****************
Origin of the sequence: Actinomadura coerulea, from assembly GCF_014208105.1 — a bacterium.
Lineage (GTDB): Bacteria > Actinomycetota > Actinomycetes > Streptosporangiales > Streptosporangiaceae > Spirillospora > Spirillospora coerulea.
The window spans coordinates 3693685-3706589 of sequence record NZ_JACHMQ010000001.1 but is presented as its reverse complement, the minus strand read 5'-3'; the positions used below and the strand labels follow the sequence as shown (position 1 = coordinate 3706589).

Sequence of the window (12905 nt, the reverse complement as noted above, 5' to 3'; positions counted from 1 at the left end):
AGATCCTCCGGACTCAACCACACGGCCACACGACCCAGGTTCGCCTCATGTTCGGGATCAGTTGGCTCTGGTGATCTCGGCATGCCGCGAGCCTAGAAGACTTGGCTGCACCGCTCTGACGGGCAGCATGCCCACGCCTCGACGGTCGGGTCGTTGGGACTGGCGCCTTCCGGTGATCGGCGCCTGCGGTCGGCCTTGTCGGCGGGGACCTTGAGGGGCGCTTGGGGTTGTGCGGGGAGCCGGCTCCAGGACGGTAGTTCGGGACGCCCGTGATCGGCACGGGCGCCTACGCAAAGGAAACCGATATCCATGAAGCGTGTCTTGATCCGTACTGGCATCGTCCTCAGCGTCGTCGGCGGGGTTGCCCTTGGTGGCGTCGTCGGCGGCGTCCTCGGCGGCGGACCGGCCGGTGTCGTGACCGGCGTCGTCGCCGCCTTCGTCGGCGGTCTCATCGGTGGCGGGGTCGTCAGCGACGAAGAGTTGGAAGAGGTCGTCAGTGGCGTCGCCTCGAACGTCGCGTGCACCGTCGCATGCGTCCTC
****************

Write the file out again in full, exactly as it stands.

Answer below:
Origin of the sequence: Actinomadura coerulea, from assembly GCF_014208105.1 — a bacterium.
Lineage (GTDB): Bacteria > Actinomycetota > Actinomycetes > Streptosporangiales > Streptosporangiaceae > Spirillospora > Spirillospora coerulea.
The window spans coordinates 3693685-3706589 of sequence record NZ_JACHMQ010000001.1 but is presented as its reverse complement, the minus strand read 5'-3'; the positions used below and the strand labels follow the sequence as shown (position 1 = coordinate 3706589).

Sequence of the window (12905 nt, the reverse complement as noted above, 5' to 3'; positions counted from 1 at the left end):
AGATCCTCCGGACTCAACCACACGGCCACACGACCCAGGTTCGCCTCATGTTCGGGATCAGTTGGCTCTGGTGATCTCGGCATGCCGCGAGCCTAGAAGACTTGGCTGCACCGCTCTGACGGGCAGCATGCCCACGCCTCGACGGTCGGGTCGTTGGGACTGGCGCCTTCCGGTGATCGGCGCCTGCGGTCGGCCTTGTCGGCGGGGACCTTGAGGGGCGCTTGGGGTTGTGCGGGGAGCCGGCTCCAGGACGGTAGTTCGGGACGCCCGTGATCGGCACGGGCGCCTACGCAAAGGAAACCGATATCCATGAAGCGTGTCTTGATCCGTACTGGCATCGTCCTCAGCGTCGTCGGCGGGGTTGCCCTTGGTGGCGTCGTCGGCGGCGTCCTCGGCGGCGGACCGGCCGGTGTCGTGACCGGCGTCGTCGCCGCCTTCGTCGGCGGTCTCATCGGTGGCGGGGTCGTCAGCGACGAAGAGTTGGAAGAGGTCGTCAGTGGCGTCGCCTCGAACGTCGCGTGCACCGTCGCATGCGTCCTC